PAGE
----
Backgrounders dominated steer competition at Wodonga

Northern spotlight firmly on weaner heifers

Beef
Garry and Judy McNamara, Colac West, Vic, paid a top price of $1880 for 29 Angus heifers from Narracalca Partnership, Coolac (full report, p50).

Garry and Judy McNamara, Colac West, Vic, paid a top price of $1880 for 29 Angus heifers from Narracalca Partnership, Coolac (full report, p50).

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Who were the big buyers at the Wodonga weaner sales?

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Northern buyers fought to take home heifers at the North East Victorian weaner sales last week, as producers threw themselves into restocking armed with rain-induced confidence and a return of cash-flow.

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The interest saw prices for heifers rival those paid for their brothers. Heifers weighing more than 300kg consistently sold for up to 530 cents a kilogram.

There was a total of 8348 cattle sold across four sales at Wodonga, with another 3000 penned at Wangaratta, which many buyers named the stand-out of the week.

Of the Wodonga-sold cattle, the largest portion, 4407, headed north with 3720 NSW bound and 687 to be trucked to Queensland. There were 3331 head bought by Victorians, including 2120 by local Wodonga buyers, and 586 went to South Australia.

Charlie Hart, Hart Rural Agencies, Barraba, was a volume buyer of the four days, purchasing close to 620 Angus heifers at the Wodonga sales for an average of 470c/kg for 340kg cattle.

"We're obviously still rebuilding our female numbers after 2019 and we use Wagyu bulls across a lot of our clientele so we're quite happy to buy a high-quality Angus heifer," Mr Hart said.

The yardings were back from 14,694 head offered at the 2020 Wodonga weaner sales and Mr Hart said he had to buy at weaner sales further south to obtain the numbers he needed.

However, he didn't have to clock up the kilometres as he deciding to buy online this year via StockLive given the Victorian border confusion.

"StockLive worked really well for me," Mr Hart said.

There were 1226 head sold online across the four sales - that number largely made up of heifers (941), with the huge majority of bidders from NSW (96pc).

Elders Tamworth agent Nathan McConnell attended the sales in person, searching for heifers for clients within a 200km radius of Tamworth.

He said many of their clients had been trading cattle during the past year in order to build-up cashflow following the drought and were now ready to restock.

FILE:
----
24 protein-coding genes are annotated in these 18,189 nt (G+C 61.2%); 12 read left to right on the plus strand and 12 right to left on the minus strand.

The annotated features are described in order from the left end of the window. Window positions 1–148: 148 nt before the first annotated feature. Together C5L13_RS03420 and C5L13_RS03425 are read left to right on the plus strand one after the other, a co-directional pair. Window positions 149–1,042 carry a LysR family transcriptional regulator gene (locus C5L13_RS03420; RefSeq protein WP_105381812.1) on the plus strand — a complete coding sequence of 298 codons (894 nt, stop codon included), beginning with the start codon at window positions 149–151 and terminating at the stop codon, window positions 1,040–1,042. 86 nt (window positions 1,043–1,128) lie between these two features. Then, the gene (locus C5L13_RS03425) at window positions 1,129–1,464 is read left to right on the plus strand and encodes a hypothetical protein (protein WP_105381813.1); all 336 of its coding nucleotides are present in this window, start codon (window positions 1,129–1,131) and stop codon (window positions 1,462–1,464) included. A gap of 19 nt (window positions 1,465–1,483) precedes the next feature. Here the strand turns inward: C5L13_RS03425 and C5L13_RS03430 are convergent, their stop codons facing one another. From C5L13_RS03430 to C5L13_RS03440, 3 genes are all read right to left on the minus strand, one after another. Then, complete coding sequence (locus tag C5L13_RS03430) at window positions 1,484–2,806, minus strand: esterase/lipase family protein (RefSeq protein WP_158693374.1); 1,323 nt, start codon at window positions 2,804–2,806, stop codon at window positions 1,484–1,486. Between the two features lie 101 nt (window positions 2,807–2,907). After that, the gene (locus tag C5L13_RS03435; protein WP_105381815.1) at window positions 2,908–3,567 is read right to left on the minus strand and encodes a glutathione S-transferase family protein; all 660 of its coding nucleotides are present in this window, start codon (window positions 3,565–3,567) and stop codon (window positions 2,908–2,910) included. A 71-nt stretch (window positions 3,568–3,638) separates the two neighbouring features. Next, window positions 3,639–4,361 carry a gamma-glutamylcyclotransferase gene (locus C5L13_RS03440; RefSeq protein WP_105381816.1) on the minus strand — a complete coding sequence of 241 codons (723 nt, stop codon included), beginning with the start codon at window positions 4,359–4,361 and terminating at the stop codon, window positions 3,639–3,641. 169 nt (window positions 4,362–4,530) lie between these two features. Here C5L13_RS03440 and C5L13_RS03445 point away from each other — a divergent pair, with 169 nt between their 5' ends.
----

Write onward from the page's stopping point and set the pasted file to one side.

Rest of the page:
"I think breeders are actually cheaper this year," Mr McConnell said.

"You can buy a reasonable cow and calf for $3000 to $5000, but to buy an Angus weaner steer at Wodonga was $1700."

Mr McConnell said the weight in the yardings had made it a challenging market for restockers.

"We have plenty of clients wanting to secure weaners, but are budgeting on a dollars per head basis which has made it tougher in the current markets with the cattle weighing a good 30kg to 40kg heavier than our ideal weight, which equates to another $200/head," he said.

Backgrounders dominate steer competition

An excess of grass and concern around feeder cattle supply mid-year led to backgrounders dominating steer competition at the Wodonga weaner sales.

Rangers Valley managing director Keith Howe said they took more interest in the weaner sales this year in order to build up their feeder cattle numbers for the coming winter, with buyers from the feedlot, which focuses on high-quality, marbled beef, spending up to 540 cents a kilogram on Angus steers weighing about 320kg.

"I see the general supply becoming tight with a lot of interest from feedlots and restockers alike," Mr Howe said.

"We're hoping that we can cheapen some of these cattle off by achieving kilos on grass in the next five to six months, in order to maintain a sensible feeder entry (price) point."

The same strategy was echoed by other buyers including, Toowoomba agent, Jeff Garland of Grant Daniel Long.

Mr Garland predominantly bought steers for backgrounder clients from North Star, Goondiwindi and St George who supply northern NSW and Queensland feedlots.

"There's been very good summer rainfall in these areas so there's a lot of feed looking for mouths and we bought a lot of cattle with backgrounding in mind in order to cheapen them up before they go into the feedlot," Mr Garland said.

Mr Garland said supply had dropped in key northern selling centres, with Tamworth recording just 257 head for Monday's prime sale.

"There's no cattle this week and I think that will be ongoing," he said.

"We will see limited numbers for some time through the prime sales."

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